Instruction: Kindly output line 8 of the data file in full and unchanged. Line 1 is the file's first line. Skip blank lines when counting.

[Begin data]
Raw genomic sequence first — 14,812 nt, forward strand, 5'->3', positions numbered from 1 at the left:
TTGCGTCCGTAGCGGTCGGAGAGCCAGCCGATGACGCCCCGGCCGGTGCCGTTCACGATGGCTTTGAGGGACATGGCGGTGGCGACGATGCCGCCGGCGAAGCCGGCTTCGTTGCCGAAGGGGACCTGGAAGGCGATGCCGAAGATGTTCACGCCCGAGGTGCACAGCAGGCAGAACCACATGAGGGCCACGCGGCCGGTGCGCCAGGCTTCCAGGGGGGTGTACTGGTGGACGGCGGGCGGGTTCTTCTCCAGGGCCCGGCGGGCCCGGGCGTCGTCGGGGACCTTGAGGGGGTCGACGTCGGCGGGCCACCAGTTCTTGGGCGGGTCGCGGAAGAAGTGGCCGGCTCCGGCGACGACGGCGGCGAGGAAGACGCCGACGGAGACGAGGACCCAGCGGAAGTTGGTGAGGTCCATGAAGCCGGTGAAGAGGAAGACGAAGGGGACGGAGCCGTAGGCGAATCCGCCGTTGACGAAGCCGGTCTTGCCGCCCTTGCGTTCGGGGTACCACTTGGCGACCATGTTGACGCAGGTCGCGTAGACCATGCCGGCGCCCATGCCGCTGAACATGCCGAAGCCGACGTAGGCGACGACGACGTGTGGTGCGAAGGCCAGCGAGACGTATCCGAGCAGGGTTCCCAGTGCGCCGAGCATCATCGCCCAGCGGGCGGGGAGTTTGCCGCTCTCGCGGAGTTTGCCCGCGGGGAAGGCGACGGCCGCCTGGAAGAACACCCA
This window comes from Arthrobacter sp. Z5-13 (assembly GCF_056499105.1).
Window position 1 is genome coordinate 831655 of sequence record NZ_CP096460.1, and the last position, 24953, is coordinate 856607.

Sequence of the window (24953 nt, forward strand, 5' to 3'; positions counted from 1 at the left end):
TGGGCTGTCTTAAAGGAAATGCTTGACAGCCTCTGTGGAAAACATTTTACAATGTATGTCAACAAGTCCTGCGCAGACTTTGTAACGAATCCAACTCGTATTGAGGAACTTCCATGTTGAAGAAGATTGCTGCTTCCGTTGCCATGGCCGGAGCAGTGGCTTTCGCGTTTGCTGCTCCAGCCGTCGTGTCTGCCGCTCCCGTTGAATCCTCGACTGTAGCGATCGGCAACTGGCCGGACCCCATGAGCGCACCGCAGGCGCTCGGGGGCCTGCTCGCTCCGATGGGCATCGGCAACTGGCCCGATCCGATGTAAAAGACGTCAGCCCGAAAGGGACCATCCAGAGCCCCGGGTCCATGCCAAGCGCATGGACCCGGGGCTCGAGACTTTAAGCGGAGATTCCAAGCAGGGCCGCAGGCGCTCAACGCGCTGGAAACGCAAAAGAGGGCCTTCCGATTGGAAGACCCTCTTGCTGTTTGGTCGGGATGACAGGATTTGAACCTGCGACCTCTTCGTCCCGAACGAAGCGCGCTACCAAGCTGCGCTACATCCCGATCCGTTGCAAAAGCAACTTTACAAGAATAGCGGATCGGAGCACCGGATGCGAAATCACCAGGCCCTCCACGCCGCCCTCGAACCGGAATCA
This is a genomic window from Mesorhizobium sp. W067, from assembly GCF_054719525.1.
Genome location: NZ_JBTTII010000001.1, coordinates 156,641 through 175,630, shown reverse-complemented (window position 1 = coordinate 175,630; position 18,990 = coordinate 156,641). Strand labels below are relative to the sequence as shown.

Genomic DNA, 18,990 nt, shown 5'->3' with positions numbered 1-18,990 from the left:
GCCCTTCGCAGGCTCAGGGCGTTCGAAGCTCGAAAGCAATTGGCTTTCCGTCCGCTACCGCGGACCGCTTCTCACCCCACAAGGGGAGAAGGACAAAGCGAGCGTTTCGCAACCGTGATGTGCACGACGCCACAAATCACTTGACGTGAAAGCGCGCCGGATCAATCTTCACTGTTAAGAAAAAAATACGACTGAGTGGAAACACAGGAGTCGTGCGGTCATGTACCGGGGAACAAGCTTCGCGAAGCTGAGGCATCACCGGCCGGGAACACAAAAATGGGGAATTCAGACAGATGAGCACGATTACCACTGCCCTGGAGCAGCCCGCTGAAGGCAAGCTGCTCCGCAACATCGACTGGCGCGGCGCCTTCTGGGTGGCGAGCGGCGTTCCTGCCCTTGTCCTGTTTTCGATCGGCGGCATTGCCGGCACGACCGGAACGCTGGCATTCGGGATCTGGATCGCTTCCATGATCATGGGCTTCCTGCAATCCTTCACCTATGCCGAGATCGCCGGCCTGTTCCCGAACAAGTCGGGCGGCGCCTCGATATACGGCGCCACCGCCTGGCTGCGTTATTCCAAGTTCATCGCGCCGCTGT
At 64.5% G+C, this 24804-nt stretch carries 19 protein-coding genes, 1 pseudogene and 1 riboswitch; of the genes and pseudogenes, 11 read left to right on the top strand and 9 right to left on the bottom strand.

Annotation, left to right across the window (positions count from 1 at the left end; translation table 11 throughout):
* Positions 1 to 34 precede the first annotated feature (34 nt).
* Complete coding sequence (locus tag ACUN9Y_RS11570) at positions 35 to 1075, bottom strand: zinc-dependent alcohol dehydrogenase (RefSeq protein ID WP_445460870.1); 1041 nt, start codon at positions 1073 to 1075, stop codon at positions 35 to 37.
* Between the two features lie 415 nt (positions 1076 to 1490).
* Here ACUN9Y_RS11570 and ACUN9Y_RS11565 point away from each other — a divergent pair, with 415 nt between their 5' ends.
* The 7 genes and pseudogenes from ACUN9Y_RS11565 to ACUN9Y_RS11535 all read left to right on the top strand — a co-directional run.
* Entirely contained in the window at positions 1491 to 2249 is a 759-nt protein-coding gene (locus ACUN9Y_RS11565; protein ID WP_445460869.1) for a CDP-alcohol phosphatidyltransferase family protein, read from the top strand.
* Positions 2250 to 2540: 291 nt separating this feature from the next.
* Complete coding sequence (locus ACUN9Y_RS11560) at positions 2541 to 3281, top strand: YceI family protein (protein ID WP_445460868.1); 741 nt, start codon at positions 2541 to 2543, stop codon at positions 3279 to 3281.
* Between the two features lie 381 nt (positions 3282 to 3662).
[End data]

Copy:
Genome location: NZ_JBTTII010000001.1, coordinates 156,641 through 175,630, shown reverse-complemented (window position 1 = coordinate 175,630; position 18,990 = coordinate 156,641). Strand labels below are relative to the sequence as shown.